What is Health Care Morality?

Health care morality refers to the ethical standards upheld in healthcare settings. With numerous relationships and responsibilities within this industry comes many ethical dilemmas; healthcare professionals must find ways to balance patient needs against institutional concerns while remaining economical and accessible for wider community needs.

Historically, medical ethics focused on the doctor-patient relationship and physician responsibilities towards each patient. But today’s health care environment is much more complex. Most doctors manage multiple patients while serving on larger health care teams; plus they must consider social, political, and cultural concerns within their communities that need addressing; thus creating additional ethical considerations than simply considering “one doctor, one patient.”

Health care institutions typically develop their own set of ethical principles and guidelines for their healthcare professionals who work there, drawing inspiration from different ethical theories such as utilitarianism, natural law, egoism and categorical imperative. These concepts further support key ethical tenets of health care such as Autonomy, Beneficence, Non-maleficence and Justice.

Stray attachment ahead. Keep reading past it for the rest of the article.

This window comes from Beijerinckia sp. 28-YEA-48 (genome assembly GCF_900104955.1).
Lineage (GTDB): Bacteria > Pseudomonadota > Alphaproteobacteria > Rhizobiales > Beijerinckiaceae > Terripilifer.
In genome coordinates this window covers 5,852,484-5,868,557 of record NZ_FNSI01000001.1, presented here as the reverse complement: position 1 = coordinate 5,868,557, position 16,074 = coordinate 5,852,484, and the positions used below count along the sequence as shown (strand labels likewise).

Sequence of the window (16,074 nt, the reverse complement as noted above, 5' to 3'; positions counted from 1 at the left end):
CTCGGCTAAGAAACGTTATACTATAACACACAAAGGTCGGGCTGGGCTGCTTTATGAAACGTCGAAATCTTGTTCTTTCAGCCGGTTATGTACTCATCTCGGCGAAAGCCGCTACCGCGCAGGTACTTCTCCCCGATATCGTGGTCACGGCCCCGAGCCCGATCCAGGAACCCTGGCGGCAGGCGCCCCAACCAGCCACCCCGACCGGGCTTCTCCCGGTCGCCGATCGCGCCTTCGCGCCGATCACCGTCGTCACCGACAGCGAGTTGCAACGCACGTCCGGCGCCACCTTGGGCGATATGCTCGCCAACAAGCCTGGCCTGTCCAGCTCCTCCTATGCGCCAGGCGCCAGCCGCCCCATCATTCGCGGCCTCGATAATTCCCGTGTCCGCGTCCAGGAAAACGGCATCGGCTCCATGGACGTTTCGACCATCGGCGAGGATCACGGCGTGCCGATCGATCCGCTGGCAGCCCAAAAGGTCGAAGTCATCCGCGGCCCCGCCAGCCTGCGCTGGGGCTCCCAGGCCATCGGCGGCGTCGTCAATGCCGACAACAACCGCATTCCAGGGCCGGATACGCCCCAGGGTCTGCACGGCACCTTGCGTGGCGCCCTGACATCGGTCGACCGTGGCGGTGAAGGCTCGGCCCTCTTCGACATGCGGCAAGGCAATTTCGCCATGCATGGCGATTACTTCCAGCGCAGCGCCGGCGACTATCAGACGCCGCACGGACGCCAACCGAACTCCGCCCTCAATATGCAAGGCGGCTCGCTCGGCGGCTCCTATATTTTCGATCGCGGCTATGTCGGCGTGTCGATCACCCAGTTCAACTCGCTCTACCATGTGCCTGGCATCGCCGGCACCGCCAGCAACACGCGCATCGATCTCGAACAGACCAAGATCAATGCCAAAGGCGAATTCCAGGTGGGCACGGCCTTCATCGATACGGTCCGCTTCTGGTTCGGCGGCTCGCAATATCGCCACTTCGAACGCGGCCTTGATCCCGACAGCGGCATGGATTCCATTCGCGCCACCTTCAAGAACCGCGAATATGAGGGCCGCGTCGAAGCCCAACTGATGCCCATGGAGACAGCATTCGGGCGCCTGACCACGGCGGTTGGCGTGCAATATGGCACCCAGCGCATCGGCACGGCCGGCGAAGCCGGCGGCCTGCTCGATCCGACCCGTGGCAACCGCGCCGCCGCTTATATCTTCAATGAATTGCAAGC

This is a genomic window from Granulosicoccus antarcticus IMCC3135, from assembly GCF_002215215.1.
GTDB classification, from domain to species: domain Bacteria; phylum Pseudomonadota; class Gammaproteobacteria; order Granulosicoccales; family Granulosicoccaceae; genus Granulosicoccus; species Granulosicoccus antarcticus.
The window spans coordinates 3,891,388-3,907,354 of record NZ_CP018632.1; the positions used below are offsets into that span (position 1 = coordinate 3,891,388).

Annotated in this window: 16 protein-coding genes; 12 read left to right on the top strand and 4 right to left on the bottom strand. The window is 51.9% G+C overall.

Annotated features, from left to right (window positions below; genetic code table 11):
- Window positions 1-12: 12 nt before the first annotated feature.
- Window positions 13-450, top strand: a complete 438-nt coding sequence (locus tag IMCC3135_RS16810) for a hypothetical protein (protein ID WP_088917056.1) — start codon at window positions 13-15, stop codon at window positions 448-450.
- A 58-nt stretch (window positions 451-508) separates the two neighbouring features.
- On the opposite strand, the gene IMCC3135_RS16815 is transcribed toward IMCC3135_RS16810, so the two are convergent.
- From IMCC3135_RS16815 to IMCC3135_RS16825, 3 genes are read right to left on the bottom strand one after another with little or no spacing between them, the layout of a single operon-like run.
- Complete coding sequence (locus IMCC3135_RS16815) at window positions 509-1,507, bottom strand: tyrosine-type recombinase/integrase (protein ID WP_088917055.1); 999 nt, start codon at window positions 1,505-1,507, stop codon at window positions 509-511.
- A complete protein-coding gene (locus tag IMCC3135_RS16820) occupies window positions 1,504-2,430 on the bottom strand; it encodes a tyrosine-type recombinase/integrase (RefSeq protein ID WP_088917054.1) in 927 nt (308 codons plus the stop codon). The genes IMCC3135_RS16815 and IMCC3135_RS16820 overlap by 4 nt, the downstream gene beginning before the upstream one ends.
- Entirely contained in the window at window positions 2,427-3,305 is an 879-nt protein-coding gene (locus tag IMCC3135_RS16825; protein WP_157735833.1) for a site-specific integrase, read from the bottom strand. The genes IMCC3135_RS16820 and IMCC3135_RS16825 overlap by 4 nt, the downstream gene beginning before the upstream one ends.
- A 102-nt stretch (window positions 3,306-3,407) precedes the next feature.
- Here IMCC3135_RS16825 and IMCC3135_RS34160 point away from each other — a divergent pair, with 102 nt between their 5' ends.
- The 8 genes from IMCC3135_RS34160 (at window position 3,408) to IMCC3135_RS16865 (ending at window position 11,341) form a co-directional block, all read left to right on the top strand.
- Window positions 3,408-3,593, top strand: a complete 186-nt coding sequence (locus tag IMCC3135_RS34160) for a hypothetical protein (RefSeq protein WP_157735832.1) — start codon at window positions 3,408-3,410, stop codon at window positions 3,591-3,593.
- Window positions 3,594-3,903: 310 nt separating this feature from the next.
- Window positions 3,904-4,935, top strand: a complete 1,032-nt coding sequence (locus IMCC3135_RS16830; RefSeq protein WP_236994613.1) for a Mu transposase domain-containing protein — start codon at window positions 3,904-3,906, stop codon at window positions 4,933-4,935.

Respect for autonomy is a core value, affirming a patient’s right to make choices that impact his or her own wellbeing freely and make decisions without coercion from medical professionals. Self-determination allows patients the right to choose how best to manage their health based on complete information disclosure from health care providers; this also follows Hippocratic Oath principles by encouraging patients “First do no harm”.

Beneficence is another crucial health care concept that encourages physicians to promote patients’ overall well-being. This may involve activities such as providing appropriate treatments and not providing unnecessary ones; as well as informing and educating patients regarding all available choices and risks.

Non-maleficence, or the duty not to harm, is one of the foundational concepts in medicine and often expressed through Hippocratic Oath of “do no harm”. Additionally, non-maleficence includes not subjecting people to unnecessary risk or using medical technologies with high side effect risks.

Justice refers to how healthcare resources should be distributed among various members of society. It acknowledges that some individuals may have less in terms of wealth, education and health; furthermore it advocates for those needing special assistance.

Ethical considerations in healthcare settings are always vitally important; yet modern medicine makes it even harder to define what constitutes medical necessity and what does not. While our current system of vested interests and lobby groups may be difficult to change overnight, it is still possible to redirect the current system in a manner more conducive to ethically responsible alternatives by engaging with multiple healthcare professionals–from students and educators all the way up through experienced practitioners.

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